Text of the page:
What’s So Alternative About Alternative Dispute Resolution (ADR) in Divorce?

By Francesca Davey

Senior Associate

ADR really means using any means of resolving a dispute without using the Court, and this can be used for almost all disputes, whether about finances or child arrangements. There is a growing range of options to use in family cases and our experience is that when you use the right tool, the job gets done much quicker, more cost-effectively and with a good chance of remaining amicable and limiting damage from months of conflict.

A recently commissioned survey of 1,000 couples who had been through divorce found:

  • 25% said they wish they’d used ADR instead
  • 39% said they didn’t know about ADR at the time
  • 31% thought things would have been cheaper if they’d been friendlier
  • 41% wished they were left with a friendlier relationship with their ex
  • Legal costs and the length of time taken were also a problem for over 25% of the couples

There are ADR options which allow you to negotiate together, such as mediation, hybrid mediation, roundtable meetings or collaborative law, depending on the level of involvement you need from solicitors and other professionals to provide advice. A private FDR, also known as an Early Neutral Evaluation, allows a private Judge to look at the issues and give clear guidance about how it should be resolved, but without being able to impose any conclusion. Finally, Arbitration allows a private Judge, called an arbitrator, to hear the evidence and make a final and binding decision. Sometimes you just need one form of ADR, sometimes a combination. It is always worth exploring all the options to work out which will suit your circumstances best.

In all cases, any agreement or determination reached can be turned into an enforceable court order by consent, and without having to go through the months and associated expense of Court proceedings.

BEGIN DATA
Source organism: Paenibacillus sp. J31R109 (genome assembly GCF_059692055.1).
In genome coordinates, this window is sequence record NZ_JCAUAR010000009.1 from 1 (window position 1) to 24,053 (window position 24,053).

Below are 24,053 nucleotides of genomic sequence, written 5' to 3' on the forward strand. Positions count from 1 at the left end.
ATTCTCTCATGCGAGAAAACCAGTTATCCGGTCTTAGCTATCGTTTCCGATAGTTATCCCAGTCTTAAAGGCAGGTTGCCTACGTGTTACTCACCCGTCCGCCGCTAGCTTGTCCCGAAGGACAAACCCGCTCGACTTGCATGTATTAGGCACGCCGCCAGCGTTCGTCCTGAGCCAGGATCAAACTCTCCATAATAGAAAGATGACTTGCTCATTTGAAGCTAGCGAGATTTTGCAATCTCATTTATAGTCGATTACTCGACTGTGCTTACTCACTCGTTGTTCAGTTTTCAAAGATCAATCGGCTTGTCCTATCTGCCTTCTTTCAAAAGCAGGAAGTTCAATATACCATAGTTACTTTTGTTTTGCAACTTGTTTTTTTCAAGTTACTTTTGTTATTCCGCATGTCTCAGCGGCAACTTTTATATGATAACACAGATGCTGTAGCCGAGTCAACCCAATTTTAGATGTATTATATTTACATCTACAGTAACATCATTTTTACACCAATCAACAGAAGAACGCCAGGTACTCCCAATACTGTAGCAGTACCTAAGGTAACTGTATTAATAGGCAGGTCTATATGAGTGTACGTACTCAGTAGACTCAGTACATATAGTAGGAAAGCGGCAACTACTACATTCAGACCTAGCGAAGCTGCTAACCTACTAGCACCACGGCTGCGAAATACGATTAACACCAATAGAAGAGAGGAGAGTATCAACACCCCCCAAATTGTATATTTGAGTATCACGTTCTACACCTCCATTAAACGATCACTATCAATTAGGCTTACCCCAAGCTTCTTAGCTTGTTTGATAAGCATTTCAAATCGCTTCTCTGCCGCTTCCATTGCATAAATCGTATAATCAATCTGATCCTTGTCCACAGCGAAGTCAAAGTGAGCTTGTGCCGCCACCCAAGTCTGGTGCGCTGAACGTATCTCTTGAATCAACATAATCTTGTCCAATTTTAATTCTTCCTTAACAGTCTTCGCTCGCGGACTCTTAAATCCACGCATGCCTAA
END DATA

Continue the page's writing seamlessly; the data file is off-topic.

The legal principles which govern what is a fair outcome will be the same whether you are in Court or ADR, and the advice you will get is the same. The process and formats of a private FDR or an arbitration are also much like the Court process, but with the flexibility of time and location to make it much more convenient, and with the Judge likely to give your case more attention because they will only have one case allocated, rather than a full public list.

The biggest problem with ADR? – persuading both parties to do it. It can only go ahead by agreement on both sides. Sometimes people feel suspicious that if it takes place outside a courtroom, it won’t be fair. This misconception costs couples a lot in extended legal fees and months of time wasted in waiting for their case to work through the court system which could otherwise be avoided.

Those who use ADR say that the main benefits are: retaining control over the process; reduced costs; and maintaining co-operation with an ex.

We always look at the best options specifically for you and your case and will always recommend the route that is best suited to minimising costs and conflict where possible.

For more information and to find out how we can help you, please contact us on 0345 646 0406 or fill in our online enquiry form and a member of our Team will be in touch.